Second, global regulatory reform for strengthening the OTC derivative markets since 2008 involved mandating compulsory reporting or centrally clearing OTC positions. It is noteworthy that despite the scale of the crisis, exchange-traded contracts were honoured and central counterparties did not fail. The key insight here was that OTC markets warrant more transparency and certainty of the contracts being honoured. Consequently, OTC positions of a certain kind and size must be compulsorily centrally cleared, that is, a central counterparty must take on the obligation of honouring the contract in case of default by either party to the contract.
Under Indian law, OTC derivative transactions in debt securities (such as interest rate forwards, credit default swaps) are envisaged with one of the counterparties compulsorily being a bank or a RBI-regulated entity. The regulatory constraints on participation has ensured a near-absent and shallow market. Consequently, the Indian market does not provide a platform that would allow people to hedge their risk from Indian debt. The same applies to OTC derivatives on currency and other RBI-specified instruments. Thus, on this front too, substantial work needs to be done to achieve the dual goals of market development and financial stability.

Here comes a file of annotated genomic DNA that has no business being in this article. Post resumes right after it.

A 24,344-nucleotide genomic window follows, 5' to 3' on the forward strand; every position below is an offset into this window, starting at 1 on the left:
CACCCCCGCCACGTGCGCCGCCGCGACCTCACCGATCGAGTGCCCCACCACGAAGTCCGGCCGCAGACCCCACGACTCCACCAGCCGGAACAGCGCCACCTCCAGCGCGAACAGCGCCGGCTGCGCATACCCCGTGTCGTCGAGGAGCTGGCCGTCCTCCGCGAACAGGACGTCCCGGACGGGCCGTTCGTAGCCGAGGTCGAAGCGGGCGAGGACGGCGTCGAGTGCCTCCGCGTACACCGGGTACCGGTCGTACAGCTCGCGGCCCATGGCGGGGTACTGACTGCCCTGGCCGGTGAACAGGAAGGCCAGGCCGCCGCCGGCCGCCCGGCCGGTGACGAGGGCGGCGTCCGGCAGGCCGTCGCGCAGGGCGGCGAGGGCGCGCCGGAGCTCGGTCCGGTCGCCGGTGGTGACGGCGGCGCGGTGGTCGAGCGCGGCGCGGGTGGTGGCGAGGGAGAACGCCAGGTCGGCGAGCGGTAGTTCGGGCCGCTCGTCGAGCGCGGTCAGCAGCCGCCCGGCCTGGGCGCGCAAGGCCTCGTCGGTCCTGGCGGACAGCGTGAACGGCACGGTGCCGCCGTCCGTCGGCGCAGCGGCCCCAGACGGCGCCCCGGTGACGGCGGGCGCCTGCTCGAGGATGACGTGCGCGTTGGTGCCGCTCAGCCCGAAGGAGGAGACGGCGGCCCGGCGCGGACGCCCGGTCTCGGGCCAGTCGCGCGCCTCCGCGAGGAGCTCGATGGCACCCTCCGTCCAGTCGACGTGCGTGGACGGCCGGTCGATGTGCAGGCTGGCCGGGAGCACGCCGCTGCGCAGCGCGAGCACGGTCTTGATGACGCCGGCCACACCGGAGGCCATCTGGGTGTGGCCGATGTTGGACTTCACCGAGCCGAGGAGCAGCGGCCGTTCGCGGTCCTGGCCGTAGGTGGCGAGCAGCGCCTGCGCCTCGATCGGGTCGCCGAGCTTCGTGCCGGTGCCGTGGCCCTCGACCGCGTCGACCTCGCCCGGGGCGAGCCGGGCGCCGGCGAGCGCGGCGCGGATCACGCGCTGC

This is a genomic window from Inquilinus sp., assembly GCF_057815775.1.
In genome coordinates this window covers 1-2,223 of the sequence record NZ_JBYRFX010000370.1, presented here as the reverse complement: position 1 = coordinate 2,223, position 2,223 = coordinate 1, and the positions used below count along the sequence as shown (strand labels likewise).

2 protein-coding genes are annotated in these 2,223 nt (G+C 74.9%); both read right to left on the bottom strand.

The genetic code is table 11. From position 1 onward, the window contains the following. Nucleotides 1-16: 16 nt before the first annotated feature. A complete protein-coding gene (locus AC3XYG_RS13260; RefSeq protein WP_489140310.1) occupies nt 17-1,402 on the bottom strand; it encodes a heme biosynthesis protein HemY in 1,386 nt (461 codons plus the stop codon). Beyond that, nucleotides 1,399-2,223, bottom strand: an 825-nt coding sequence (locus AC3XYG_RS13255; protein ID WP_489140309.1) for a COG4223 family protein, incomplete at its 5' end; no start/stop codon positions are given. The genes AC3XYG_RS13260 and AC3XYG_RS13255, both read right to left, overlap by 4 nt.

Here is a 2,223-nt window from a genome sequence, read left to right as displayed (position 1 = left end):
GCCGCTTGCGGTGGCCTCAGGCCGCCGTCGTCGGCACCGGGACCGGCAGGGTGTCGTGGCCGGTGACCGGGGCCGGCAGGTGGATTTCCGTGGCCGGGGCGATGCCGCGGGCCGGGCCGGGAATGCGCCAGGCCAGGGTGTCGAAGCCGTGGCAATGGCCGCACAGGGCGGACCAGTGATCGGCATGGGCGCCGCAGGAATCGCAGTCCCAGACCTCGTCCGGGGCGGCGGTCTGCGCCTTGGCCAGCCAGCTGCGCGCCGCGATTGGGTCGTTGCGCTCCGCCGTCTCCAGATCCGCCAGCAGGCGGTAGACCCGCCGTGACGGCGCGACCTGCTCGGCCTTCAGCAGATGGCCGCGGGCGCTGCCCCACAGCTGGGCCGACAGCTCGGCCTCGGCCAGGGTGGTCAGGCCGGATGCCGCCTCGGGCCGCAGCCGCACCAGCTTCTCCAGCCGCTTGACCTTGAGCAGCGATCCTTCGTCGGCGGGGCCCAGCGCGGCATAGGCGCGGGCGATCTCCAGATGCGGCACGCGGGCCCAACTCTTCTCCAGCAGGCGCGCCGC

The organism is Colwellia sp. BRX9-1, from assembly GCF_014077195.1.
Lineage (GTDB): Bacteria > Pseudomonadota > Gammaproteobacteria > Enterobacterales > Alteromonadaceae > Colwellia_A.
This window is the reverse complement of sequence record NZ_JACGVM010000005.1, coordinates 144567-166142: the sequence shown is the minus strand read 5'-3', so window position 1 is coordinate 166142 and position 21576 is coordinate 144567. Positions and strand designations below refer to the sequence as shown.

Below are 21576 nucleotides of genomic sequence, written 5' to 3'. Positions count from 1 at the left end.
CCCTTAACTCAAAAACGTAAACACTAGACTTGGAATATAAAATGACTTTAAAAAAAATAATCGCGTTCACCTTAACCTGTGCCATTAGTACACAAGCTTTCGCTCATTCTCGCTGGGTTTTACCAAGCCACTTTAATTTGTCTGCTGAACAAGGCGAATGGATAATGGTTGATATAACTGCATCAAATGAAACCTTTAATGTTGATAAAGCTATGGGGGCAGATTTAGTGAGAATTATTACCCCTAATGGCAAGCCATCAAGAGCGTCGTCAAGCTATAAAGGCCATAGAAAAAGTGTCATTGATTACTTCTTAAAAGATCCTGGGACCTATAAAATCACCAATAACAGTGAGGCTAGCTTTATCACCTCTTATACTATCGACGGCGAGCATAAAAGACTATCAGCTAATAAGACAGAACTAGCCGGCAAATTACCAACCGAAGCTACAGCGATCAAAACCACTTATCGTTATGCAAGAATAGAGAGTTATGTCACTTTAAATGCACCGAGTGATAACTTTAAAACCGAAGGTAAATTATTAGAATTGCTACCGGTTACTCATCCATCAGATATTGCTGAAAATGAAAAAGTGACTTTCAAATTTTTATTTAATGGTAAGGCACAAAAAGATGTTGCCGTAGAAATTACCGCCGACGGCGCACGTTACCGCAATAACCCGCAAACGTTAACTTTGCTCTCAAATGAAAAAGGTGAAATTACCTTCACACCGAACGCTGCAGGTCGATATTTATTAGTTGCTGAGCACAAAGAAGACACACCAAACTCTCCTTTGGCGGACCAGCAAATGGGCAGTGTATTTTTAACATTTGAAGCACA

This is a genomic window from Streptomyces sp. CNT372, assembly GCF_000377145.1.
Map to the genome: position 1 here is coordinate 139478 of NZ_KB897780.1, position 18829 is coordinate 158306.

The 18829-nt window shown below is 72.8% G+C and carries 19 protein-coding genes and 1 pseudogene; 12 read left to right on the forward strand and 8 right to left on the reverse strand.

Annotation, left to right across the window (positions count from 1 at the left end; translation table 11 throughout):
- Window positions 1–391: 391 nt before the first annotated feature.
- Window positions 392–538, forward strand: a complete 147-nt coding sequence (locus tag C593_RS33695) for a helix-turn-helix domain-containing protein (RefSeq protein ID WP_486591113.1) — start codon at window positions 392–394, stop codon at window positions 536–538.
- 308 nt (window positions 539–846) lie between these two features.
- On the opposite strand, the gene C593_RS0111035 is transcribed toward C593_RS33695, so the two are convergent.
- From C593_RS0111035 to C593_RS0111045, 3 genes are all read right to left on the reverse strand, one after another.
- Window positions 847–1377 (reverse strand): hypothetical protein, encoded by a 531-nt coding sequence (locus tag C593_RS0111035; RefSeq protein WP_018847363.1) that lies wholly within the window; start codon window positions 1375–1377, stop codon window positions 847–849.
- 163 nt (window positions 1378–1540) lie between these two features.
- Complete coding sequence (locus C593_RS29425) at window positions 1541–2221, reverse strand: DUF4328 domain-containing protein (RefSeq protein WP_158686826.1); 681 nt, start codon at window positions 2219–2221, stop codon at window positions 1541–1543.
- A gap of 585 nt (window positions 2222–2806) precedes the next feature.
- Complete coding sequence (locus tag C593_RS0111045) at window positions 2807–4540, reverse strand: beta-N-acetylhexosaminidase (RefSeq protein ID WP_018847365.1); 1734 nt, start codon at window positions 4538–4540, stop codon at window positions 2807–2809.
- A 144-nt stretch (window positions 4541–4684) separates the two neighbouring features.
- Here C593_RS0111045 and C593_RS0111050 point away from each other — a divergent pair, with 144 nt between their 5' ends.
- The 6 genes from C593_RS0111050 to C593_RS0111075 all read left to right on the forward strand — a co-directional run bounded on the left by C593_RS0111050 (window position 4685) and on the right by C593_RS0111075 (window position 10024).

Finally, on over-concentration of risk, a key insight is the availability of a diverse array of financial products. As they say, diversification is the only free lunch in finance. Indian policymakers continue the approach of financial repression by compelling regulated entities to invest in safe Indian securities. The regulatory framework for capital outflows has not undergone much change since 2008, and Indian residents are still allowed to invest only in vanilla products outside the country within certain caps. The crisis, if anything, has made policymakers only more risk averse. Partly driven by currency management concerns and partly by financially repressive policy, Indian firms continue to be over-exposed to Indian securities, which exacerbates the possibility of contagion.
The short-term effect of the crisis of 2008 on India may have been muted. This is largely attributable to the un-integrated and underdeveloped nature of the Indian financial markets. What it does not mean is that being under-developed can remain a strategic policy. A good politician never lets a crisis go to waste. These ten years may well present a missed opportunity for implementing long-term structural reforms. Yet, one need not wait for another crisis to effect the reform described above. A lot of research literature and ground work in the wake of the FSLRC presents an excellent base to build on.(Somasekhar Sundaresan is an advocate and independent counsel; Bhargavi Zaveri is a researcher at the Indira Gandhi Institute of Development Research. Views are personal.)